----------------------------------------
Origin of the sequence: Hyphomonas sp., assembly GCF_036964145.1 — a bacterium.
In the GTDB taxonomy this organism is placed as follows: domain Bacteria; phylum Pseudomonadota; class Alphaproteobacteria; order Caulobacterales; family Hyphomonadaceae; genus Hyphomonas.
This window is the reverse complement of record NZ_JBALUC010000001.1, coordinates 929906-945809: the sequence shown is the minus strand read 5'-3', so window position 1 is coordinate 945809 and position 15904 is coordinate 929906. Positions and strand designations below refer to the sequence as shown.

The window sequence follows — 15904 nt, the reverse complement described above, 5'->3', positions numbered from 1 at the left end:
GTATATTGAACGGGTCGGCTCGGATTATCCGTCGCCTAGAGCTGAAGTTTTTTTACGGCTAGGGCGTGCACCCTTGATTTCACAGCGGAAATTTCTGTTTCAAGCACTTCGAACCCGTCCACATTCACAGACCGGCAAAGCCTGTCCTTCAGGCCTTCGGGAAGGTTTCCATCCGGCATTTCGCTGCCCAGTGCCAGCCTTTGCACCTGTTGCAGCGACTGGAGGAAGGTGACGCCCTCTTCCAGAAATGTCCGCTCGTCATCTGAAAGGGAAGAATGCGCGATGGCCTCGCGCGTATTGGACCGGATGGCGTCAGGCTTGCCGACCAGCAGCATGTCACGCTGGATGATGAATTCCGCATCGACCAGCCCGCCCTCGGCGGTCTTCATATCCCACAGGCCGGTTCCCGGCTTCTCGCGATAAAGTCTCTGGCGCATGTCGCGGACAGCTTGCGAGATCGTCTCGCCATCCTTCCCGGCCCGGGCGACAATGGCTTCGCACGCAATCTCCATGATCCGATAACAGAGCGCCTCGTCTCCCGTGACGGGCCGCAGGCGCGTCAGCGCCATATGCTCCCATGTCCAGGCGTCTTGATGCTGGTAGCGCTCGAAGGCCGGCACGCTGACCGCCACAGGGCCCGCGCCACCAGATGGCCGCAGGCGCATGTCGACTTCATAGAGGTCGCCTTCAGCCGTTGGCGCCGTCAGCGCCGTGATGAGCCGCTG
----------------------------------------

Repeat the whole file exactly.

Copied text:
Origin of the sequence: Hyphomonas sp., assembly GCF_036964145.1 — a bacterium.
In the GTDB taxonomy this organism is placed as follows: domain Bacteria; phylum Pseudomonadota; class Alphaproteobacteria; order Caulobacterales; family Hyphomonadaceae; genus Hyphomonas.
This window is the reverse complement of record NZ_JBALUC010000001.1, coordinates 929906-945809: the sequence shown is the minus strand read 5'-3', so window position 1 is coordinate 945809 and position 15904 is coordinate 929906. Positions and strand designations below refer to the sequence as shown.

The window sequence follows — 15904 nt, the reverse complement described above, 5'->3', positions numbered from 1 at the left end:
GTATATTGAACGGGTCGGCTCGGATTATCCGTCGCCTAGAGCTGAAGTTTTTTTACGGCTAGGGCGTGCACCCTTGATTTCACAGCGGAAATTTCTGTTTCAAGCACTTCGAACCCGTCCACATTCACAGACCGGCAAAGCCTGTCCTTCAGGCCTTCGGGAAGGTTTCCATCCGGCATTTCGCTGCCCAGTGCCAGCCTTTGCACCTGTTGCAGCGACTGGAGGAAGGTGACGCCCTCTTCCAGAAATGTCCGCTCGTCATCTGAAAGGGAAGAATGCGCGATGGCCTCGCGCGTATTGGACCGGATGGCGTCAGGCTTGCCGACCAGCAGCATGTCACGCTGGATGATGAATTCCGCATCGACCAGCCCGCCCTCGGCGGTCTTCATATCCCACAGGCCGGTTCCCGGCTTCTCGCGATAAAGTCTCTGGCGCATGTCGCGGACAGCTTGCGAGATCGTCTCGCCATCCTTCCCGGCCCGGGCGACAATGGCTTCGCACGCAATCTCCATGATCCGATAACAGAGCGCCTCGTCTCCCGTGACGGGCCGCAGGCGCGTCAGCGCCATATGCTCCCATGTCCAGGCGTCTTGATGCTGGTAGCGCTCGAAGGCCGGCACGCTGACCGCCACAGGGCCCGCGCCACCAGATGGCCGCAGGCGCATGTCGACTTCATAGAGGTCGCCTTCAGCCGTTGGCGCCGTCAGCGCCGTGATGAGCCGCTG